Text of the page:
Need To Know
The war in Syria has given rise to the worst refugee crisis in decades. Not since the Vietnam War have so many refugees poured over a country's borders. It's a monumental tragedy. It can't be exaggerated. And help is desperately needed.
Already four million Syrians displaced since the fighting began are living in neighboring countries. Some are in official refugee camps. Some are in ad-hoc refugee camps. Some have taken up residence in foreign neighborhoods. Many millions more are displaced inside Syria, trapped and trying to get out. Still more have made their way all over the world.
But in places like Turkey, Lebanon, and Jordan, Syrian refugees are overwhelming government resources. And as the crowds of Syrians move into local neighborhoods searching for places to stay, conflicts are becoming more frequent. Simply put: Syria's neighbors can't handle any more people.
So the United Nations is calling on Western countries to help. The UN high commissioner for refugees, Antonio Guterres, called on industrialized countries to shelter 130,000 Syrian refugees over the next few years. It's a tiny fraction of Syrians needing new homes. But it's a start.
So far the call has not been met. Syrians instead are fleeing for their lives on makeshift boats, making perilous and often deadly journeys across the Mediterranean to find safety in Europe and beyond. The Syrian conflict is the most pressing humanitarian conflict in years. In addition to the many millions who have been driven from their homes by indiscriminate violence, more than 220,000 have been killed. More than 80 percent of the country is without electricity. Life expectancy for Syrians has dropped by 20 years. Numbers like these go on and on.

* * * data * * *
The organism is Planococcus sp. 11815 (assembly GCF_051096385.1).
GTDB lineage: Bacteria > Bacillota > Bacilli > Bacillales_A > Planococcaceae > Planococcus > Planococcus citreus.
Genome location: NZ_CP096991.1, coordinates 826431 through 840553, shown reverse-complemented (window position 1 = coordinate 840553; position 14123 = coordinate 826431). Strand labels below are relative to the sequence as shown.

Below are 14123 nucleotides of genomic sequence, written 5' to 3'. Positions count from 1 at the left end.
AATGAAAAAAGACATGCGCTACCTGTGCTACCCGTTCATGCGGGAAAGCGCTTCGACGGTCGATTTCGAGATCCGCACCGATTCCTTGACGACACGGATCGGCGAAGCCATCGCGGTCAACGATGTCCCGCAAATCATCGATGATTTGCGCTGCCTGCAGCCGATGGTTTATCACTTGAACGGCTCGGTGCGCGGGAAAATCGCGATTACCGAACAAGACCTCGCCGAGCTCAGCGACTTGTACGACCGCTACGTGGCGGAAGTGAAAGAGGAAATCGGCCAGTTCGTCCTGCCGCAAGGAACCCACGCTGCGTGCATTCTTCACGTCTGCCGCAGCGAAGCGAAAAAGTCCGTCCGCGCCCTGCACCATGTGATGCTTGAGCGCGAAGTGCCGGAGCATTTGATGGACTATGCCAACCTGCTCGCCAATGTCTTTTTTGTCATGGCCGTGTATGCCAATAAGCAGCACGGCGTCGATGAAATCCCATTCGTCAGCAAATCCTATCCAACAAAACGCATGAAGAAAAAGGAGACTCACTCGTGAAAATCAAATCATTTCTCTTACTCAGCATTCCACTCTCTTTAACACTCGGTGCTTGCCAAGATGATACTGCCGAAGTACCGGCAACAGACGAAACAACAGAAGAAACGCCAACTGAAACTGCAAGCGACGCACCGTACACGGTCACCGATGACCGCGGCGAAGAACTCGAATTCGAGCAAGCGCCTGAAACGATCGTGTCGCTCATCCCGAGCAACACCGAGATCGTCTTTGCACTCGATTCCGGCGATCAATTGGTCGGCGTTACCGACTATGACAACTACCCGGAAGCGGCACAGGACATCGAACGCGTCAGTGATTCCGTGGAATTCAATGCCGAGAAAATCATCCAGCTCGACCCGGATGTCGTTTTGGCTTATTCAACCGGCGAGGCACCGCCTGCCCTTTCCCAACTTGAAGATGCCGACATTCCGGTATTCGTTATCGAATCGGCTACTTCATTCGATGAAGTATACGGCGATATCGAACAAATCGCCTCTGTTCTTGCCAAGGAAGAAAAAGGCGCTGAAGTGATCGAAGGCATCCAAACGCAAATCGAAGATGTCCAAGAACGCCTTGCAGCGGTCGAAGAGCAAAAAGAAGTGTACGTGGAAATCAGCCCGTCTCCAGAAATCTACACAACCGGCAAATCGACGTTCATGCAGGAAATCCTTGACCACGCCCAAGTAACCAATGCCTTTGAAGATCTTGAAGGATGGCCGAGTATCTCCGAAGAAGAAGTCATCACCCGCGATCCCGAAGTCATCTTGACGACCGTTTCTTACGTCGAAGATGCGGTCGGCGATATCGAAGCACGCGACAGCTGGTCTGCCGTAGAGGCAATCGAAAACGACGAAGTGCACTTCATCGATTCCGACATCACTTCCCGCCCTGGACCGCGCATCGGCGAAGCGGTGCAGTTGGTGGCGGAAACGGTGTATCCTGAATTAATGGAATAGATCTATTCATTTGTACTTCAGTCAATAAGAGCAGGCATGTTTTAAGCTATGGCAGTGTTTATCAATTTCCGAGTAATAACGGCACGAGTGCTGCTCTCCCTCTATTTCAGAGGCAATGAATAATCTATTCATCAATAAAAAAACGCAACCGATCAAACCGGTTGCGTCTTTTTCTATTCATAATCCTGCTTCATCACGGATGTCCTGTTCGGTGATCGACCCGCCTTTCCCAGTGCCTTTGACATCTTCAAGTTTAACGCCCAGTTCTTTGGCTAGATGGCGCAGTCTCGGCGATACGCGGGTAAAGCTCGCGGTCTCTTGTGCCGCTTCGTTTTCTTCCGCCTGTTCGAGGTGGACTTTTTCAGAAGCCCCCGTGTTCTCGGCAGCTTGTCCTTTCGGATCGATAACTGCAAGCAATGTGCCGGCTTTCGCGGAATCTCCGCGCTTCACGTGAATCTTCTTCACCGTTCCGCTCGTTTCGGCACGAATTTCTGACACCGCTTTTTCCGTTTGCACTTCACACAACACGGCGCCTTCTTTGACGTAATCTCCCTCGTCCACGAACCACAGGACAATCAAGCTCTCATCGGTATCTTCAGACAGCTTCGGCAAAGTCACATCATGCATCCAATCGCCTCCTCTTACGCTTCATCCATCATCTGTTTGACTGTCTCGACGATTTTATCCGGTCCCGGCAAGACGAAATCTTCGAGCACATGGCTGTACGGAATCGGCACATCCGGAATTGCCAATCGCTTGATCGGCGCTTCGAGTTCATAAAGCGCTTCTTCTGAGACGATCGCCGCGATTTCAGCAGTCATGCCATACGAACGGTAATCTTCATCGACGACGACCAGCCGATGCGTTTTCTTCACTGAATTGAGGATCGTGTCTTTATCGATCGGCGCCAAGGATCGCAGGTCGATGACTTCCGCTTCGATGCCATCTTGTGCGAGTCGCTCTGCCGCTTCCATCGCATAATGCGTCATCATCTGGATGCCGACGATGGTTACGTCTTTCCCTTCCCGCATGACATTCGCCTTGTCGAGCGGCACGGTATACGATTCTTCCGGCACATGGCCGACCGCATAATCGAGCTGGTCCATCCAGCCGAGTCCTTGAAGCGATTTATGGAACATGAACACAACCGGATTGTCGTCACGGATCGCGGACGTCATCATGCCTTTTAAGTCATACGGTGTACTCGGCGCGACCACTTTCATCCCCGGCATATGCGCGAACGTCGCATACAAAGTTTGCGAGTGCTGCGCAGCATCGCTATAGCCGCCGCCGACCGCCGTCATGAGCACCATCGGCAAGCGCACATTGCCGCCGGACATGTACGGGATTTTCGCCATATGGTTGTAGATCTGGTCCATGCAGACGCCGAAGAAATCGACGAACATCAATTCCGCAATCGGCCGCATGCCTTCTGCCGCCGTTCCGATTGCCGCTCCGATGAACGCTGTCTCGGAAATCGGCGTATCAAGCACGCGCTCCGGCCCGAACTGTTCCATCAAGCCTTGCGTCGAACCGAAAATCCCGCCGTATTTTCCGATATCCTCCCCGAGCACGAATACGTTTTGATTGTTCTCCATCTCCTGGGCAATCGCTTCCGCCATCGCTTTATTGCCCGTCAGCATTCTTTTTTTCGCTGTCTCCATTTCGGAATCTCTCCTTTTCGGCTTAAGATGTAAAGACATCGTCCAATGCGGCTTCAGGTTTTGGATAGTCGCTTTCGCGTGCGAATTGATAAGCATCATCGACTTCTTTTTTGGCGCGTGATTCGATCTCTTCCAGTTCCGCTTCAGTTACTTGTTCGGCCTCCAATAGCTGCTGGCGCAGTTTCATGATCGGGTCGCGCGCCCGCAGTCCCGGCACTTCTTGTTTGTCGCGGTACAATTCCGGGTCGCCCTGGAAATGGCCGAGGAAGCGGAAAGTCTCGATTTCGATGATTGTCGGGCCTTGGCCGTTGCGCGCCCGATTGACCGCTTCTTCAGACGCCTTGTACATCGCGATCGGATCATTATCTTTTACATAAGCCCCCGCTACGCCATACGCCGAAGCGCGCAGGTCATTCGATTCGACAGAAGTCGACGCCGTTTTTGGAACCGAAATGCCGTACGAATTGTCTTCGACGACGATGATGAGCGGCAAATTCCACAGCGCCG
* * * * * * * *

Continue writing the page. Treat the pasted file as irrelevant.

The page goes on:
And it shows no signs of ending any time soon.
Want To Know
"Fighting continues despite a ceasefire in Ukraine" is a sentence that's been written so many times in the last year it's almost absurd that anyone even talks about a ceasefire anymore. There is no ceasefire. Really, there was never any ceasefire.
The second deal to end the fighting in Ukraine was made in February. And just like the first deal made the year before, it's never really taken hold. While gunfire largely fell silent in the week after the deal — negotiated by Germany, France, Russia and Ukraine — heavy weapons were never pulled back. That was a major part of the agreement.
As the months passed, the gunfire resumed in earnest. Now fighting between the pro-Russian rebels and the Ukrainian military is back in a big way. This week has been one of the deadliest since the ceasefire deal was first signed.
And it seems like some foreign countries don't have a lot of faith that France and Germany can get things back on track. The United States and the United Kingdom, for instance, are sending over military advisers to help train Ukrainian soldiers. Canada too has announced it will send 200 soldiers to help train Ukrainians as they attempt to push back against Russian-backed separatists. That's a lot of military training for an army that's supposed to be observing a ceasefire.
Meanwhile, it seems the Russians are attempting to destabilize other parts of Ukraine, as well.
Strange But True
When we think about the conflicts in Ukraine and Syria, it's easy to get despondent. What's wrong with the world?! But there are other long-running conflicts — conflicts that not all that long ago seemed as if they'd never end, never be solved, whose victims would never know justice or be free again — that have found a peaceful end.
Here is just one example: next month, Ireland will vote on legalizing same-sex marriage. That is no small thing for a deeply religious part of the world. And it follows progress toward the legalization of gay marriage — and toward equal rights for the LGBT community in general — in so many other places. While there is still a very long way to go, it's encouraging to think that not even 10 years ago the legalization of gay marriage in even the United States seemed like a fantasy, just another fight for human rights activists everywhere.
Watch this video. It was released ahead of the vote in Ireland. And it will give you hope for the world.